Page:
After you leave, wash your hands well with soap and water or use an alcohol-based hand sanitizer, Adalja says.

If you can, opt for an outdoor testing site, Dr. William Schaffner, an infectious disease specialist and professor at the Vanderbilt University School of Medicine, tells Yahoo Life. “Those, along with drive-through testing sites, are the safest,” he says.

Timing is crucial

“A COVID-19 test is a diagnostic test which looks at a moment in time,” Dr. Valerie Fitzhugh, an associate professor and interim chair of the Department of Pathology at Rutgers New Jersey Medical School and Rutgers Robert Wood Johnson Medical School, tells Yahoo Life. “If you test too soon, there may not be enough viral RNA, in the setting of a PCR test, or antigen, in the setting of antigen testing, to get a positive result.” And, if you test too late, you may have a false negative result because the amount of antigen being made in your body decreases as you make antibodies to the virus or you’re far enough into the illness where you aren’t making as many copies of the virus within your body, she says.

It’s probably too late to get test results in time before Thanksgiving

In a best-case scenario, test results can come back in a few days. But things are different at the moment, with COVID-19 cases surging. “The turnaround time is really long right now,” Adalja says. As a result, the odds are pretty slim that you’ll get your results before the holiday.

Be mindful of who you’re around after you’re tested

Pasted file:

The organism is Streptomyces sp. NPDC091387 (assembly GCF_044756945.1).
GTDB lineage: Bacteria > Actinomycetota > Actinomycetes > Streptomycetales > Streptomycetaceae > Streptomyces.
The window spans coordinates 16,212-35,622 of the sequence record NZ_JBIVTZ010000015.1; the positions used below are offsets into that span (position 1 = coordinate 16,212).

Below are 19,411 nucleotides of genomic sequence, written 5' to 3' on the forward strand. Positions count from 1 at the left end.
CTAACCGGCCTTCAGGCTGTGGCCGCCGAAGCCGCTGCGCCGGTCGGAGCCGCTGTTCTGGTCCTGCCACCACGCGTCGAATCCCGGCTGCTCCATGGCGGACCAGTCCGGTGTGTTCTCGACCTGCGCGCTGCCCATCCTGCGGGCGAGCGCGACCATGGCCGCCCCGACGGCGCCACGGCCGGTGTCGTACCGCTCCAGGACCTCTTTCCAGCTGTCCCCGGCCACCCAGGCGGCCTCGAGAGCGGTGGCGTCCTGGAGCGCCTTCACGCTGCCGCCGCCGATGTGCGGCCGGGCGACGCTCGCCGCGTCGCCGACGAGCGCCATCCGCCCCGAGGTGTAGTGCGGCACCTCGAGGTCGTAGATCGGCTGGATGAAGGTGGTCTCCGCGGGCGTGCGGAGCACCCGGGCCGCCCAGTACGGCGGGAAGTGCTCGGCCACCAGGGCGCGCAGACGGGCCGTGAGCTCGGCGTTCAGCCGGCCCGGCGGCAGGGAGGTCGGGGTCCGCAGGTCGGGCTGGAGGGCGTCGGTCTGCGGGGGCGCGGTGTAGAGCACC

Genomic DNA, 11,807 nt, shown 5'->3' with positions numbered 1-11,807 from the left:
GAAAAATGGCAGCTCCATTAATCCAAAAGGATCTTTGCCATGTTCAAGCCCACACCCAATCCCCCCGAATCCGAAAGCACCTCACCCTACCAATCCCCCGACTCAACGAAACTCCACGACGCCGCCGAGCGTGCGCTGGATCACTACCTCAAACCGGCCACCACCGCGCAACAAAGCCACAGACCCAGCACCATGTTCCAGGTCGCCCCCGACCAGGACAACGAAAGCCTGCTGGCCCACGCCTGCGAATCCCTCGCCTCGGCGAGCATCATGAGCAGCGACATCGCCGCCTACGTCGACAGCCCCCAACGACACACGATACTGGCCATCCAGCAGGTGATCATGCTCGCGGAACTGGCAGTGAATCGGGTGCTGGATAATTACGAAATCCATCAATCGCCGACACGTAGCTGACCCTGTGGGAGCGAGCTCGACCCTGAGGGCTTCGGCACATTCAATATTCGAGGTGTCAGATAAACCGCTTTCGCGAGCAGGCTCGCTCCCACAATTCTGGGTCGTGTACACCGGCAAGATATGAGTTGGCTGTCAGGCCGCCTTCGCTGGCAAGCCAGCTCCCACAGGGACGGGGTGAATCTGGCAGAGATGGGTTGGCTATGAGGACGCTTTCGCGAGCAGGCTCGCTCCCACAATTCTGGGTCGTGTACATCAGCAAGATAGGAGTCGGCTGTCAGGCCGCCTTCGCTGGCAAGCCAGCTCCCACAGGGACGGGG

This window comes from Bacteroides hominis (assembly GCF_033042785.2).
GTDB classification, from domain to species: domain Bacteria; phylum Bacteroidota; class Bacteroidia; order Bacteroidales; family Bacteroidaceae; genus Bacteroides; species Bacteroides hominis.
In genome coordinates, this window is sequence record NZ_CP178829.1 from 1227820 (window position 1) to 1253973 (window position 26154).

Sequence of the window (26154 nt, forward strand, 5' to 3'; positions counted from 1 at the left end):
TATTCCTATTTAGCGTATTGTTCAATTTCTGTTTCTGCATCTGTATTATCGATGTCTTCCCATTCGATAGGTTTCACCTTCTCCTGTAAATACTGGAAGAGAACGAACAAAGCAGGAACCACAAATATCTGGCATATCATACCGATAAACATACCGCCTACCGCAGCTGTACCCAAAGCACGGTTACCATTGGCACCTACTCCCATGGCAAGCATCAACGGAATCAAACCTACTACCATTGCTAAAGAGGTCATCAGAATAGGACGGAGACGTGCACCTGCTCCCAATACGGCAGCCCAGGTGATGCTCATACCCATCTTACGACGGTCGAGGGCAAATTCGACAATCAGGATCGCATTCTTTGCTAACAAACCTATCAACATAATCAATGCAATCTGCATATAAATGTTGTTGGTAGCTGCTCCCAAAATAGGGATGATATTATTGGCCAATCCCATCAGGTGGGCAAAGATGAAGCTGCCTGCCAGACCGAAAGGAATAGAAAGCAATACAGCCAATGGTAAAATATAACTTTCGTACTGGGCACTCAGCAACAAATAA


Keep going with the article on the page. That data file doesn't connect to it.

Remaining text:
If you got tested to find out your status before the holiday, you’ll want to make sure your (hopefully negative) test results are consistent before Thanksgiving. So, you’ll want to limit your contacts afterward, Adalja says. If you got tested because you’re having symptoms, you should quarantine afterward, per CDC guidelines.

Also, if you had a known exposure to someone with the coronavirus, you should quarantine for 14 days, regardless of the results, Dr. Prathit Kulkarni, assistant professor of medicine in infectious diseases at Baylor College of Medicine, tells Yahoo Life. “Even if your test is negative, if you have had this close contact, you should still self-quarantine,” he says.

Having a negative result doesn’t necessarily mean you’re not infected

“No test or multiple tests can 100 percent ensure that someone does not have the virus,” Kulkarni says. “That is the purpose of universal masking, distancing and avoiding large crowds at all times when outside of the home.”

If you have no symptoms and you’ve gotten a negative result, you probably don’t have COVID-19, Adalja says. But if you test negative and you do have symptoms, it’s possible that you have the virus — or that you have another health issue like the flu, he says. If that’s the case, “you should try to self-quarantine as much as possible. You don’t want to expose others, whether you have COVID-19, the flu or something else entirely,” Adalja says.

For the latest coronavirus news and updates, follow along at According to experts, people over 60 and those who are immunocompromised continue to be the most at risk. If you have questions, please reference the CDC’s and WHO’s resource guides.